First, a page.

The Sabres have eight picks in this draft, including picks in all rounds except the fourth. The club will be drafting 13th in the order, except for picks acquired from other teams.
With the Buffalo Sabres positioning themselves as a team that is building for the future, the expectation going into the season was that there would be several rookies gracing the lineup over the course of the season. Indeed, the Sabres did find occasion to use seven rookies during the 2003-04 season, with three of them having at least some impact, and the other four dropping in for a cup of coffee.
The most prominent rookie to skate for the Sabres this past season was 2001 second round pick Derek Roy. Roy had signed with the team at the NHL signing deadline last year, with the expectation having been that the stocky center would spend his first season learning his craft with AHL affiliate Rochester. A solid performance by Roy in the preseason nearly changed that view, but the Sabres nevertheless elected to send the 2003 Memorial Cup MVP down the thruway to Rochester to start the season.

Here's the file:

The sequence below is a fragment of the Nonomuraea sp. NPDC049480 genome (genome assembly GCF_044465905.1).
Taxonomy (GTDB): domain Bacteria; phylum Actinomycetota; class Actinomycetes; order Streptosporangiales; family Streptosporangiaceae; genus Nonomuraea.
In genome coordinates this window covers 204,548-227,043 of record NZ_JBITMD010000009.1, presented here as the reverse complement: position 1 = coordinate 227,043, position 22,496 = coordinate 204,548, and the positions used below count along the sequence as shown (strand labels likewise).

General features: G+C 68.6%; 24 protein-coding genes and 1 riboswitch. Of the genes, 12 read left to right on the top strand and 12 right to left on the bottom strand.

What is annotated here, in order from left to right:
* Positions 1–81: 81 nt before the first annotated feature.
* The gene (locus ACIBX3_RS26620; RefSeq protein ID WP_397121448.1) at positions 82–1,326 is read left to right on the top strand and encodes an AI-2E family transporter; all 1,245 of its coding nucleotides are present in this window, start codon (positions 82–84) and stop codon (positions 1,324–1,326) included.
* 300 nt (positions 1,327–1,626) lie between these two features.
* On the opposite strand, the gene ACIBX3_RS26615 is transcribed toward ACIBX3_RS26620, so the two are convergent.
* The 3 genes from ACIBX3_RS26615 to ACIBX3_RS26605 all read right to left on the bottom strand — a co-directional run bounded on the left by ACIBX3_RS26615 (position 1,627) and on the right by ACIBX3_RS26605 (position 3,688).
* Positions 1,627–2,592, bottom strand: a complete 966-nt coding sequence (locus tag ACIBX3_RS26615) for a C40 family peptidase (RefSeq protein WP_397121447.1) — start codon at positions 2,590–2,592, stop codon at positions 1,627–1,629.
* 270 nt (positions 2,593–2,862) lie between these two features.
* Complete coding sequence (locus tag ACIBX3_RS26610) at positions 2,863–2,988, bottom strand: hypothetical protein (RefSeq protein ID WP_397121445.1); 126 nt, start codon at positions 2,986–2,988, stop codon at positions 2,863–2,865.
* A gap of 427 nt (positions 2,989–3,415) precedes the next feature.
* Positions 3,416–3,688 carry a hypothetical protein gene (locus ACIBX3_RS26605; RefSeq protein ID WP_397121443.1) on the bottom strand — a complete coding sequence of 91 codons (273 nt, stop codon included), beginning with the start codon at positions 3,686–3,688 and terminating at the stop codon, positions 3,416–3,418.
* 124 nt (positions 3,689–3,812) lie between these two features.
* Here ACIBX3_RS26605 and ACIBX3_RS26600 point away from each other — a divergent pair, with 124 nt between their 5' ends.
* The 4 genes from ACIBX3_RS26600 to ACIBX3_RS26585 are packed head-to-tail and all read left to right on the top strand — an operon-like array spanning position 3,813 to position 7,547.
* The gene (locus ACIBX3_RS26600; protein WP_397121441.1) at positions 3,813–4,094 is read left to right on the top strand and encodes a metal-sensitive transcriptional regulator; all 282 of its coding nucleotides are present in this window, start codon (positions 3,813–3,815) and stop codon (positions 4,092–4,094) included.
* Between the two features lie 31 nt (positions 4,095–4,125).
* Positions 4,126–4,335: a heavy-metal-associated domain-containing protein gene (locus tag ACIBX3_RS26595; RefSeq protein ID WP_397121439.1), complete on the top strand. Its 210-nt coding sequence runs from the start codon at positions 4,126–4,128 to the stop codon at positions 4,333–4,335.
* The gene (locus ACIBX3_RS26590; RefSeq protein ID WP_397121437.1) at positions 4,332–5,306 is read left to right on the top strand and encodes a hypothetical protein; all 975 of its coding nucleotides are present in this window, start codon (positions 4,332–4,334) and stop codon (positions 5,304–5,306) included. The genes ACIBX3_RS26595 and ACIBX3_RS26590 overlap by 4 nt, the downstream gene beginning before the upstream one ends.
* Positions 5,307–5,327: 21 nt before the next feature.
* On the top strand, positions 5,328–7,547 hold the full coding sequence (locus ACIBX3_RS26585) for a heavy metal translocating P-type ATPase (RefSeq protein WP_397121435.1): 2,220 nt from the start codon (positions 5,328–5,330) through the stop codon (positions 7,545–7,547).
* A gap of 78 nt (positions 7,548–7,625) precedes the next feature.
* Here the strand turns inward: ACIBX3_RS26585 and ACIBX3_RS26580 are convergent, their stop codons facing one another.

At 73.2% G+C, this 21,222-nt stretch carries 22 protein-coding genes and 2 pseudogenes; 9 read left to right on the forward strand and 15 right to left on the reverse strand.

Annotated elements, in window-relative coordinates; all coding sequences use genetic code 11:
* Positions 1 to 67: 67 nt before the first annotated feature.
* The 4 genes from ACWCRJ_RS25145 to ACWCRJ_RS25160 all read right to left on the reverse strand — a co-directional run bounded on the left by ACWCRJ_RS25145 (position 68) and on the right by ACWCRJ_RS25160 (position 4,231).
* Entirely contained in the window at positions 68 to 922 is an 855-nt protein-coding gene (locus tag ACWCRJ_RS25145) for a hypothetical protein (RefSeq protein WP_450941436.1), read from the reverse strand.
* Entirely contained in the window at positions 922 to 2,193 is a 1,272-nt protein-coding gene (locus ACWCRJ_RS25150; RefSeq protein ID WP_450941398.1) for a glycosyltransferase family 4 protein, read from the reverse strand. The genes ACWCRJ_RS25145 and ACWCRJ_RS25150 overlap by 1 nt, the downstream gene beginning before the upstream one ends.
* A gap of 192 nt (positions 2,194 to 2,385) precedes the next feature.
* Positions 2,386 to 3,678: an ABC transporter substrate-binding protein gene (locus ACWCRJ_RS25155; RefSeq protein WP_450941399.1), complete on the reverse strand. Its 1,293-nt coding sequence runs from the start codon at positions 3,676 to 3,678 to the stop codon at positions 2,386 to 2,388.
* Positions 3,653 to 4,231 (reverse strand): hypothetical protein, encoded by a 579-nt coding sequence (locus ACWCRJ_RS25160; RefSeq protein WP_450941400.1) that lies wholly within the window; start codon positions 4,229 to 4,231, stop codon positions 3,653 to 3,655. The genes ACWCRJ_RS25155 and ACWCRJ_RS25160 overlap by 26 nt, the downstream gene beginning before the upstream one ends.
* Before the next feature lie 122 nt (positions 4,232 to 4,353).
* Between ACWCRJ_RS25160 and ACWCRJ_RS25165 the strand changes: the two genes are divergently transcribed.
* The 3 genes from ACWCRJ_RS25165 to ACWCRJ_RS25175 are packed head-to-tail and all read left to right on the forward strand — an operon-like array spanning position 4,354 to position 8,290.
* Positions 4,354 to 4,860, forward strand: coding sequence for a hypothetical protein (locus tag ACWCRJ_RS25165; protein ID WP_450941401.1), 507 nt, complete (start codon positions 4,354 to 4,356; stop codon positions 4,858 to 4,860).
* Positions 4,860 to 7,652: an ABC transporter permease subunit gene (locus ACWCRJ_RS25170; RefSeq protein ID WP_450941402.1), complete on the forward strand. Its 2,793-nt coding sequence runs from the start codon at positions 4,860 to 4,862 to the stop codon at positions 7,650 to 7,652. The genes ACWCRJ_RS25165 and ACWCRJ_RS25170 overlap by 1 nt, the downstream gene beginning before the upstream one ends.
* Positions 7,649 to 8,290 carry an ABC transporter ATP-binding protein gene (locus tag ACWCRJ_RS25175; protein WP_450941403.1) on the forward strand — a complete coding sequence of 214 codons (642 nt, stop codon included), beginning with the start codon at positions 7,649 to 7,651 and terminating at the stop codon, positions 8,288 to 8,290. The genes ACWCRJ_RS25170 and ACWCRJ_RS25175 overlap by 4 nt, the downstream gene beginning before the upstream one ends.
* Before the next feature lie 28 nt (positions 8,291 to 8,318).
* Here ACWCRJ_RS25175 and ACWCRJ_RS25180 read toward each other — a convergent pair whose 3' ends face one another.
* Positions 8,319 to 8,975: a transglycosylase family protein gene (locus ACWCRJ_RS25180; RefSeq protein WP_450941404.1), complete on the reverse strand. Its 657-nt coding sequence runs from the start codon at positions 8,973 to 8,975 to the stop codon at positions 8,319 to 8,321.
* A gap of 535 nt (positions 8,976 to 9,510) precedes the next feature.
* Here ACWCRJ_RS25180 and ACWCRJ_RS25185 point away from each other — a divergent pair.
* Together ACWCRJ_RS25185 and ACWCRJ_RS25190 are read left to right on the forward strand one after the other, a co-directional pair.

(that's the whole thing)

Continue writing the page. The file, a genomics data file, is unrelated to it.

A strong first quarter of the 2003-04 season with the Rochester Americans, combined with a poor start by the Sabres, led to Roy being summoned to Buffalo in early December. His primary role may have been to light a spark under some more veteran talent on the club, but the young pivot instead made such a good impression that he stuck with the club for the remainder of the season.
While Roy was not contributing a great deal of offense early on, he was instead making his presence felt through his effort and defensive play. That changed a bit in January, when the Sabres called up speedy left winger and fellow rookie Milan Bartovic from Rochest Read more»
The top talent in the hockey world under the age of 20 has gathered in Finland for the 2004 World Junior Championships. Included amongst the legion of talented teens are three draftees of the NHL’s Buffalo Sabres.
This gathering of talent features players from many different countries, so it is only fitting that the trio of Sabres prospects have varied backgrounds. One player, Daniel Paille, hails from the Ontario Hockey League, one of the top developmental leagues in the world. The Sabres top pick in the 2003 NHL Entry Draft and second WJC attendee, Thomas Vanek, has starred in the NCAA for the past two seasons. The Sabres third WJC entrant, Branislav Fabry, plays in Slovakia’s top league despite being just 18 years of age.